1 ± 3 g/day predominantly surgical and post-traumatic renal failure. nor the oliguric period Lucas et al.5 mg/kg given to 45 post-traumatic (incipient) renal failure patients after volume loading. high dose frusemide. RBF iii. 22% obstetric no difference in the number of dialysis runs required. non-oliguric converted to polyuric renal failure ~ 80% or polyuria maintained ~ 100% no difference in.5-6 mg/kg q4h 50% surgical or traumatic. the number of dialysis runs required ii.Genitourinary Brown. mortality iii. adequacy of the volume loading used would results have been the same if volume status was maintained 30 . 1. i. Ogg. 1. 1. intrarenal distribution of blood flow 10% developed hypotension 2-10 hrs following administration 3. ie. 2.ICU . GFR ii. resulted in an increase in Na+ and osmolar clearance no change in. i. Surgery 1977 NB: "frusemide does not protect against renal failure" frusemide 0. Cameron Clin. high risk continuous frusemide infusion. questions ?? 1. 2. 2. 1981 randomised controlled trial of high dose frusemide. Klienknecht et al. Nephrol. biochemical renal recovery 2 patients suffered ototoxicity Nephron 1976 → 7 vs 6 3. randomised controlled trail.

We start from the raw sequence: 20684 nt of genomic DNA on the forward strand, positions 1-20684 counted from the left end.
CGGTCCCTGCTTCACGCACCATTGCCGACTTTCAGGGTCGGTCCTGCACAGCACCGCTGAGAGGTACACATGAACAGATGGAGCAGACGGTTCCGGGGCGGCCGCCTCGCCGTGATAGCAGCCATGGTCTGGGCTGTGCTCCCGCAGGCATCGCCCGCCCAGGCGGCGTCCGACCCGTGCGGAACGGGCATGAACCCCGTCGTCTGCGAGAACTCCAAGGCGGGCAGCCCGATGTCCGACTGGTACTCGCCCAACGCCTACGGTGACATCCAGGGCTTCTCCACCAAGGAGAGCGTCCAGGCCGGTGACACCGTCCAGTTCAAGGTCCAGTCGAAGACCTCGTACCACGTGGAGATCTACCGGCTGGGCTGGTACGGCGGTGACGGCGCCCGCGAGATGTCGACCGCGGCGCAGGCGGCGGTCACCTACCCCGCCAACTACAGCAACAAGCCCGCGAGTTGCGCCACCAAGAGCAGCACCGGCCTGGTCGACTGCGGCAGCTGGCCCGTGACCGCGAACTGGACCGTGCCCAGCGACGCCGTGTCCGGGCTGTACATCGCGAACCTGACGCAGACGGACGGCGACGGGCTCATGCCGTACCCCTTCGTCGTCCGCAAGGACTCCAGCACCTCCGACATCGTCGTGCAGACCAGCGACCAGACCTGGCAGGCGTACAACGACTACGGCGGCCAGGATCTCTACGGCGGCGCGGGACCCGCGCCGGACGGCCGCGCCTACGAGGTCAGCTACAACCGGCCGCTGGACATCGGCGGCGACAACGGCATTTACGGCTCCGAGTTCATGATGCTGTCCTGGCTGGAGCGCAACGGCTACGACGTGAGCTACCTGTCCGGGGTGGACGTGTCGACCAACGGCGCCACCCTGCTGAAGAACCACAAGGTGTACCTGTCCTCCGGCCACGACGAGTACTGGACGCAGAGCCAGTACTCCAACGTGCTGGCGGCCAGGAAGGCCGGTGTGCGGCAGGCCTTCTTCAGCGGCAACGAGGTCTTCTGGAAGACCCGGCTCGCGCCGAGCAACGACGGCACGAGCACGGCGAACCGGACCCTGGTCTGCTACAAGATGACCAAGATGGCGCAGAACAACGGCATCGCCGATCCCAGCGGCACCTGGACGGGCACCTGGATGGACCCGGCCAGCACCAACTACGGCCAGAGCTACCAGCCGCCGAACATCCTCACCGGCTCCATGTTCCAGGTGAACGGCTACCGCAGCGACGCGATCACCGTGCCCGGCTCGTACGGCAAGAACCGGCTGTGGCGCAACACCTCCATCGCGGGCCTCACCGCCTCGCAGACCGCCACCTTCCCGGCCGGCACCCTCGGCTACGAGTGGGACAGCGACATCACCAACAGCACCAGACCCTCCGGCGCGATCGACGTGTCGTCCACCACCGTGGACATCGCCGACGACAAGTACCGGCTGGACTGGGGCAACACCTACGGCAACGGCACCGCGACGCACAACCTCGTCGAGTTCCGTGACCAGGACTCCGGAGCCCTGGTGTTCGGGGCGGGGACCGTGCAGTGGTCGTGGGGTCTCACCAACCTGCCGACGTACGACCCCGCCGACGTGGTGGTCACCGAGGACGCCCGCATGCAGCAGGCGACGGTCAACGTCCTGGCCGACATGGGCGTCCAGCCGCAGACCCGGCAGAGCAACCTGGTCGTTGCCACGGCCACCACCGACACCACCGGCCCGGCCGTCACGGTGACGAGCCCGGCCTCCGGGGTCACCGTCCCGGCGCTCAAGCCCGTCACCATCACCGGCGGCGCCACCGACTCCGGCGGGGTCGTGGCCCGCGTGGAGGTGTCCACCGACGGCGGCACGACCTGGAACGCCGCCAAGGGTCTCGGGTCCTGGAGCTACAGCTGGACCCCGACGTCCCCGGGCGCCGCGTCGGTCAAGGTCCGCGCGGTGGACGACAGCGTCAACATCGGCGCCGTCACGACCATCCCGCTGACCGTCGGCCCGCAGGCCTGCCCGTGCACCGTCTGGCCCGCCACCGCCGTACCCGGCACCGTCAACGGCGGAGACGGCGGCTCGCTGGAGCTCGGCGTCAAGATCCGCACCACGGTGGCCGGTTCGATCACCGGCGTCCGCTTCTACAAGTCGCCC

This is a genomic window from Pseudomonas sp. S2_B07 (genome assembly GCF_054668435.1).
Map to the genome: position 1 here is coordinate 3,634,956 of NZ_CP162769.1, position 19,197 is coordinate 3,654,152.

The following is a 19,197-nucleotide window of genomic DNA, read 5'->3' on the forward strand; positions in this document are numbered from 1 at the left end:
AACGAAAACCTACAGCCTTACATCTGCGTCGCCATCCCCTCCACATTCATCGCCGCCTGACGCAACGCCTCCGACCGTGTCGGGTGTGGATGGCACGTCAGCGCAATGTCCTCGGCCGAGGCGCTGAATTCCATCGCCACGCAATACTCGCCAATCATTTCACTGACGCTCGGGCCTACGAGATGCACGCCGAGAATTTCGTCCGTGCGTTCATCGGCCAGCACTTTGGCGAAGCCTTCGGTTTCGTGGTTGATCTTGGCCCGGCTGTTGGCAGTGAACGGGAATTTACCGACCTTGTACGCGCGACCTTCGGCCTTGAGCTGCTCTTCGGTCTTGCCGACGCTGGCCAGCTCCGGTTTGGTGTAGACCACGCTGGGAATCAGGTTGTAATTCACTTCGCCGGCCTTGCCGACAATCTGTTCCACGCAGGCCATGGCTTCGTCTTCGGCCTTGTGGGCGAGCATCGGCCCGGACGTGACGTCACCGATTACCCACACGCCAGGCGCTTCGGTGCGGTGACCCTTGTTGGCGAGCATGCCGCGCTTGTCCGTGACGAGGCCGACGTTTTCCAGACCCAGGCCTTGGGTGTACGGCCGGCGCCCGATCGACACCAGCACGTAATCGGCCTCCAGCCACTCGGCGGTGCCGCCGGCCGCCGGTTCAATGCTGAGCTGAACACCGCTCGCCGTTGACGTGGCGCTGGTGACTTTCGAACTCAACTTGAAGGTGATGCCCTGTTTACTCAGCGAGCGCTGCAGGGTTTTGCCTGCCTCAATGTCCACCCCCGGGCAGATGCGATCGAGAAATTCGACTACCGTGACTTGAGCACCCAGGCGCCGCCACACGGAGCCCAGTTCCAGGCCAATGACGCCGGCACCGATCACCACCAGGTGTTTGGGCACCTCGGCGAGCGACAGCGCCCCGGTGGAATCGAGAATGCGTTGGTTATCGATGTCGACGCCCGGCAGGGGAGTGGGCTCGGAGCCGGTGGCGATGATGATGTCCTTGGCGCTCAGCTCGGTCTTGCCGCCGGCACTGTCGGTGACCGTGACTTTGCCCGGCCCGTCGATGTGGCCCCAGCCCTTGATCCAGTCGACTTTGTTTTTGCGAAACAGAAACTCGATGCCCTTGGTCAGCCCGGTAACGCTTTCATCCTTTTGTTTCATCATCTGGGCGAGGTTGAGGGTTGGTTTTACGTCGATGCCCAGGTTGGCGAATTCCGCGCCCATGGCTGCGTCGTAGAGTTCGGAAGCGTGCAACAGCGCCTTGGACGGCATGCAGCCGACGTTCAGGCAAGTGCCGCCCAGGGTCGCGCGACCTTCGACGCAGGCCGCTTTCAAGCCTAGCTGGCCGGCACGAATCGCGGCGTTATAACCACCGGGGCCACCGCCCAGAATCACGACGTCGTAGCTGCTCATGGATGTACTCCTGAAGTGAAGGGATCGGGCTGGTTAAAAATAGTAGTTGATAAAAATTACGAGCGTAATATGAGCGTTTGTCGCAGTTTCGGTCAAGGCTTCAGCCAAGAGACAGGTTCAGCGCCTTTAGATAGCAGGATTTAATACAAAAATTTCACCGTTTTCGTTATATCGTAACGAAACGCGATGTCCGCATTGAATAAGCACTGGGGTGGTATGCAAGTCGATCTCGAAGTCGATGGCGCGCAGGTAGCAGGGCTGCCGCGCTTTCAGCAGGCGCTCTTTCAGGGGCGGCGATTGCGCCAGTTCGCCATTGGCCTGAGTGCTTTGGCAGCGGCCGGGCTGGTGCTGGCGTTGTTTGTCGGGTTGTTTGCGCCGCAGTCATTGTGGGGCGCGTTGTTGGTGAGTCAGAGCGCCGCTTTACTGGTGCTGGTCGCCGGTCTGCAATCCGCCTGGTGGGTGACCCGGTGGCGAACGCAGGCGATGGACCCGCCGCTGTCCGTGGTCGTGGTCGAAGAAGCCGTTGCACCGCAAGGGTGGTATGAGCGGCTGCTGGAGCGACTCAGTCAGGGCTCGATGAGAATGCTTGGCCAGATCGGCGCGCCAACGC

avoid nephrotoxins .IV fluids . ii. defence of blood volume maintenance of CO ± MAP . Physiological Defence 1.euvolaemia or mild hypervolaemia .antibiotics. pigments. 4.ICU . 5. diuretics iv. other agents .↓ tubular reabsorption → ↓ renal VO2 . 5. O2 delivery iv. physiological i. avoidance of embolisation v. etc.free radical scavengers . cardiac output → iii.Genitourinary Renal Failure .IV fluids (Na+ containing§) .normal [Hb]. 2. high sodium excretion§ maintain DO2 nutrition . limitation of aortic clamp times iv. not absolute 31 . physical i.RX of arrhythmias . sodium excretion v. minimise direct trauma pharmacological i. renodilators v. dialytic therapies monitoring ?? improvement in outcome 3. SpO2 and avoidance of hypercarbia/acidosis ? probable benefit in outcome.inotropes .NSAID's iii.Ca++-channel blockers. contrast dyes. nutrition RBF/GFR 2.theoretical. 4. volume more important 3. etc.Prophylaxis & Protection Methods 1. detection / management of intra-abdominal hypertension ii. avoid inhibitors of autoregulation . blood volume ii. detection / management of post-renal obstruction iii.